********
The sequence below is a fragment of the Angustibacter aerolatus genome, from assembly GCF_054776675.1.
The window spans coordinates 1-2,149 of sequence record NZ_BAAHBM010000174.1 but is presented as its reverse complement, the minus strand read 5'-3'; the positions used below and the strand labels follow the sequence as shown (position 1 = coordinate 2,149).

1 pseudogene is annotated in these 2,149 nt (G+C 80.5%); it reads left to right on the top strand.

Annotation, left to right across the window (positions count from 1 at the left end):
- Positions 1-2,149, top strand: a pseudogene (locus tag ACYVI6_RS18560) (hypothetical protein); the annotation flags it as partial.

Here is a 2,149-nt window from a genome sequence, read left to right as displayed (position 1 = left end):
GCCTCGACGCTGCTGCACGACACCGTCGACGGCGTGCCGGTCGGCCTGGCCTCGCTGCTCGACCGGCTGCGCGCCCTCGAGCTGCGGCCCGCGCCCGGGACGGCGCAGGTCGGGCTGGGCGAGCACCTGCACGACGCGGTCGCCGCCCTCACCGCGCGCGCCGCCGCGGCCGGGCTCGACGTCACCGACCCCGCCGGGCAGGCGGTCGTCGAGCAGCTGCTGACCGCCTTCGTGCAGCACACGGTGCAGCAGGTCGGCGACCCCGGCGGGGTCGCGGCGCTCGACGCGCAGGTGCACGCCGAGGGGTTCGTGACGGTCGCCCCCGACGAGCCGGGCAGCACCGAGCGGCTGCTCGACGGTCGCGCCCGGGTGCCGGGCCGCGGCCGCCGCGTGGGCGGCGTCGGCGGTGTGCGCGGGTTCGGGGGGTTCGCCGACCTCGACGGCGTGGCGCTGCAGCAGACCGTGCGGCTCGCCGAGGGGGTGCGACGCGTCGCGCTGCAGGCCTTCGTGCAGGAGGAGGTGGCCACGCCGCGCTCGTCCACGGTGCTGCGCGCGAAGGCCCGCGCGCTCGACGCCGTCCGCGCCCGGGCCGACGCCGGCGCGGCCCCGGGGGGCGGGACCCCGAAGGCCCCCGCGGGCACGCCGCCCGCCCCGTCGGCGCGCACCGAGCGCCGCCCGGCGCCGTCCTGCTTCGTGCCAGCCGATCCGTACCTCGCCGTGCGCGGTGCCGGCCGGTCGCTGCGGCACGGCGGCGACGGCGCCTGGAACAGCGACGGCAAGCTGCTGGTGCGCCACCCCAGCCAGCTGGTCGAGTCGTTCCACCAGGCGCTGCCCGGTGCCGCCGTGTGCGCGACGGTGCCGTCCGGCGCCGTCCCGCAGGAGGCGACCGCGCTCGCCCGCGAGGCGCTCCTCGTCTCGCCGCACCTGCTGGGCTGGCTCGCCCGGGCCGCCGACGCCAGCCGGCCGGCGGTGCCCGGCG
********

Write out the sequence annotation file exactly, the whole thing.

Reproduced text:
The sequence below is a fragment of the Angustibacter aerolatus genome, from assembly GCF_054776675.1.
The window spans coordinates 1-2,149 of sequence record NZ_BAAHBM010000174.1 but is presented as its reverse complement, the minus strand read 5'-3'; the positions used below and the strand labels follow the sequence as shown (position 1 = coordinate 2,149).

1 pseudogene is annotated in these 2,149 nt (G+C 80.5%); it reads left to right on the top strand.

Annotation, left to right across the window (positions count from 1 at the left end):
- Positions 1-2,149, top strand: a pseudogene (locus tag ACYVI6_RS18560) (hypothetical protein); the annotation flags it as partial.

Here is a 2,149-nt window from a genome sequence, read left to right as displayed (position 1 = left end):
GCCTCGACGCTGCTGCACGACACCGTCGACGGCGTGCCGGTCGGCCTGGCCTCGCTGCTCGACCGGCTGCGCGCCCTCGAGCTGCGGCCCGCGCCCGGGACGGCGCAGGTCGGGCTGGGCGAGCACCTGCACGACGCGGTCGCCGCCCTCACCGCGCGCGCCGCCGCGGCCGGGCTCGACGTCACCGACCCCGCCGGGCAGGCGGTCGTCGAGCAGCTGCTGACCGCCTTCGTGCAGCACACGGTGCAGCAGGTCGGCGACCCCGGCGGGGTCGCGGCGCTCGACGCGCAGGTGCACGCCGAGGGGTTCGTGACGGTCGCCCCCGACGAGCCGGGCAGCACCGAGCGGCTGCTCGACGGTCGCGCCCGGGTGCCGGGCCGCGGCCGCCGCGTGGGCGGCGTCGGCGGTGTGCGCGGGTTCGGGGGGTTCGCCGACCTCGACGGCGTGGCGCTGCAGCAGACCGTGCGGCTCGCCGAGGGGGTGCGACGCGTCGCGCTGCAGGCCTTCGTGCAGGAGGAGGTGGCCACGCCGCGCTCGTCCACGGTGCTGCGCGCGAAGGCCCGCGCGCTCGACGCCGTCCGCGCCCGGGCCGACGCCGGCGCGGCCCCGGGGGGCGGGACCCCGAAGGCCCCCGCGGGCACGCCGCCCGCCCCGTCGGCGCGCACCGAGCGCCGCCCGGCGCCGTCCTGCTTCGTGCCAGCCGATCCGTACCTCGCCGTGCGCGGTGCCGGCCGGTCGCTGCGGCACGGCGGCGACGGCGCCTGGAACAGCGACGGCAAGCTGCTGGTGCGCCACCCCAGCCAGCTGGTCGAGTCGTTCCACCAGGCGCTGCCCGGTGCCGCCGTGTGCGCGACGGTGCCGTCCGGCGCCGTCCCGCAGGAGGCGACCGCGCTCGCCCGCGAGGCGCTCCTCGTCTCGCCGCACCTGCTGGGCTGGCTCGCCCGGGCCGCCGACGCCAGCCGGCCGGCGGTGCCCGGCG